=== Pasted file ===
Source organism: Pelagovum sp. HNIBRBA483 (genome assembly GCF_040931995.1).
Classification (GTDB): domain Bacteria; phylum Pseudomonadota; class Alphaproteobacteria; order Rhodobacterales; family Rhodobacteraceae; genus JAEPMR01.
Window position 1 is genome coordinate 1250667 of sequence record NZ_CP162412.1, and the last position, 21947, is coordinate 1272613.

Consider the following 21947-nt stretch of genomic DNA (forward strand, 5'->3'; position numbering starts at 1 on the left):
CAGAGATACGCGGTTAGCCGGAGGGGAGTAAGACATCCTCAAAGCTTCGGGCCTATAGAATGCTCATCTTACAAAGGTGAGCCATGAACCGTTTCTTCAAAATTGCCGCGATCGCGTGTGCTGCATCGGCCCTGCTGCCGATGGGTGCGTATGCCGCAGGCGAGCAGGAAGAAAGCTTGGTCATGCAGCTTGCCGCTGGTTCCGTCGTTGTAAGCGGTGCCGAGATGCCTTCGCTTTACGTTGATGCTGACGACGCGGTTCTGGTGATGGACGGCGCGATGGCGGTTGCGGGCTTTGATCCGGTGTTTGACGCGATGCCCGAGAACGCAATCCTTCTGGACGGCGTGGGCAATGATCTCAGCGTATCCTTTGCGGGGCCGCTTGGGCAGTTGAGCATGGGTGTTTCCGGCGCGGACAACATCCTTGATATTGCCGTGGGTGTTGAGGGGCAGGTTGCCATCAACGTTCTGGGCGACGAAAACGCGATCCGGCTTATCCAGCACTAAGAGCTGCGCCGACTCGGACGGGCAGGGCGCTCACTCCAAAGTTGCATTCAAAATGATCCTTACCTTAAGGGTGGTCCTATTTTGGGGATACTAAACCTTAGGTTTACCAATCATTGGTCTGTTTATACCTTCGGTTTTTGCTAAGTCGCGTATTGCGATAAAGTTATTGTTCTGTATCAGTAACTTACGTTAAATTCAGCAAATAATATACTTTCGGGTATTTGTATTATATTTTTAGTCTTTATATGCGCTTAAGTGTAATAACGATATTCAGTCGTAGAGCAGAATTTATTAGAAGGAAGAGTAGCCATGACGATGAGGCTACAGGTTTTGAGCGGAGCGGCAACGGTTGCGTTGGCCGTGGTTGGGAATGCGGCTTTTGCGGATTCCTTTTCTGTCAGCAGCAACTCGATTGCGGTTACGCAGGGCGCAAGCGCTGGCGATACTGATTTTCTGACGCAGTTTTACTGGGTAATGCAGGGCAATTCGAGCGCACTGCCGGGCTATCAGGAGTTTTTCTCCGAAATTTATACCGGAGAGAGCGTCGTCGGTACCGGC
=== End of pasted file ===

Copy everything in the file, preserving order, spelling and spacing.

Source organism: Pelagovum sp. HNIBRBA483 (genome assembly GCF_040931995.1).
Classification (GTDB): domain Bacteria; phylum Pseudomonadota; class Alphaproteobacteria; order Rhodobacterales; family Rhodobacteraceae; genus JAEPMR01.
Window position 1 is genome coordinate 1250667 of sequence record NZ_CP162412.1, and the last position, 21947, is coordinate 1272613.

Consider the following 21947-nt stretch of genomic DNA (forward strand, 5'->3'; position numbering starts at 1 on the left):
CAGAGATACGCGGTTAGCCGGAGGGGAGTAAGACATCCTCAAAGCTTCGGGCCTATAGAATGCTCATCTTACAAAGGTGAGCCATGAACCGTTTCTTCAAAATTGCCGCGATCGCGTGTGCTGCATCGGCCCTGCTGCCGATGGGTGCGTATGCCGCAGGCGAGCAGGAAGAAAGCTTGGTCATGCAGCTTGCCGCTGGTTCCGTCGTTGTAAGCGGTGCCGAGATGCCTTCGCTTTACGTTGATGCTGACGACGCGGTTCTGGTGATGGACGGCGCGATGGCGGTTGCGGGCTTTGATCCGGTGTTTGACGCGATGCCCGAGAACGCAATCCTTCTGGACGGCGTGGGCAATGATCTCAGCGTATCCTTTGCGGGGCCGCTTGGGCAGTTGAGCATGGGTGTTTCCGGCGCGGACAACATCCTTGATATTGCCGTGGGTGTTGAGGGGCAGGTTGCCATCAACGTTCTGGGCGACGAAAACGCGATCCGGCTTATCCAGCACTAAGAGCTGCGCCGACTCGGACGGGCAGGGCGCTCACTCCAAAGTTGCATTCAAAATGATCCTTACCTTAAGGGTGGTCCTATTTTGGGGATACTAAACCTTAGGTTTACCAATCATTGGTCTGTTTATACCTTCGGTTTTTGCTAAGTCGCGTATTGCGATAAAGTTATTGTTCTGTATCAGTAACTTACGTTAAATTCAGCAAATAATATACTTTCGGGTATTTGTATTATATTTTTAGTCTTTATATGCGCTTAAGTGTAATAACGATATTCAGTCGTAGAGCAGAATTTATTAGAAGGAAGAGTAGCCATGACGATGAGGCTACAGGTTTTGAGCGGAGCGGCAACGGTTGCGTTGGCCGTGGTTGGGAATGCGGCTTTTGCGGATTCCTTTTCTGTCAGCAGCAACTCGATTGCGGTTACGCAGGGCGCAAGCGCTGGCGATACTGATTTTCTGACGCAGTTTTACTGGGTAATGCAGGGCAATTCGAGCGCACTGCCGGGCTATCAGGAGTTTTTCTCCGAAATTTATACCGGAGAGAGCGTCGTCGGTACCGGC